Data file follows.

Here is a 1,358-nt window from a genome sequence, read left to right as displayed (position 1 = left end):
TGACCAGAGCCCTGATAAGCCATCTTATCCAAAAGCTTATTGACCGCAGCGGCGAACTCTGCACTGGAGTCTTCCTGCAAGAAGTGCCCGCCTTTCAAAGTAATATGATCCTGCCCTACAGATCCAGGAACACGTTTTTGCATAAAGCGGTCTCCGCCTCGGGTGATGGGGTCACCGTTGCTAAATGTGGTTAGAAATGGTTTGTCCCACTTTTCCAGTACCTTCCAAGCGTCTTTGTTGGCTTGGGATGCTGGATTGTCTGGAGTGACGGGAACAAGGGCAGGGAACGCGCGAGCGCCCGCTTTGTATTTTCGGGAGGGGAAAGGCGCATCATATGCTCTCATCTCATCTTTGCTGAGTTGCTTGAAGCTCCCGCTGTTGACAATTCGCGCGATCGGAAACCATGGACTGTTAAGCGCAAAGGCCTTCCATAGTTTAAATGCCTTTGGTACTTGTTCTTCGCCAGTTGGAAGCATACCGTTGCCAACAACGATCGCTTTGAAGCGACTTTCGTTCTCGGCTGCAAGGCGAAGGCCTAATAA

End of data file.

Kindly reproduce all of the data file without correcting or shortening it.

Here is a 1,358-nt window from a genome sequence, read left to right as displayed (position 1 = left end):
TGACCAGAGCCCTGATAAGCCATCTTATCCAAAAGCTTATTGACCGCAGCGGCGAACTCTGCACTGGAGTCTTCCTGCAAGAAGTGCCCGCCTTTCAAAGTAATATGATCCTGCCCTACAGATCCAGGAACACGTTTTTGCATAAAGCGGTCTCCGCCTCGGGTGATGGGGTCACCGTTGCTAAATGTGGTTAGAAATGGTTTGTCCCACTTTTCCAGTACCTTCCAAGCGTCTTTGTTGGCTTGGGATGCTGGATTGTCTGGAGTGACGGGAACAAGGGCAGGGAACGCGCGAGCGCCCGCTTTGTATTTTCGGGAGGGGAAAGGCGCATCATATGCTCTCATCTCATCTTTGCTGAGTTGCTTGAAGCTCCCGCTGTTGACAATTCGCGCGATCGGAAACCATGGACTGTTAAGCGCAAAGGCCTTCCATAGTTTAAATGCCTTTGGTACTTGTTCTTCGCCAGTTGGAAGCATACCGTTGCCAACAACGATCGCTTTGAAGCGACTTTCGTTCTCGGCTGCAAGGCGAAGGCCTAATAA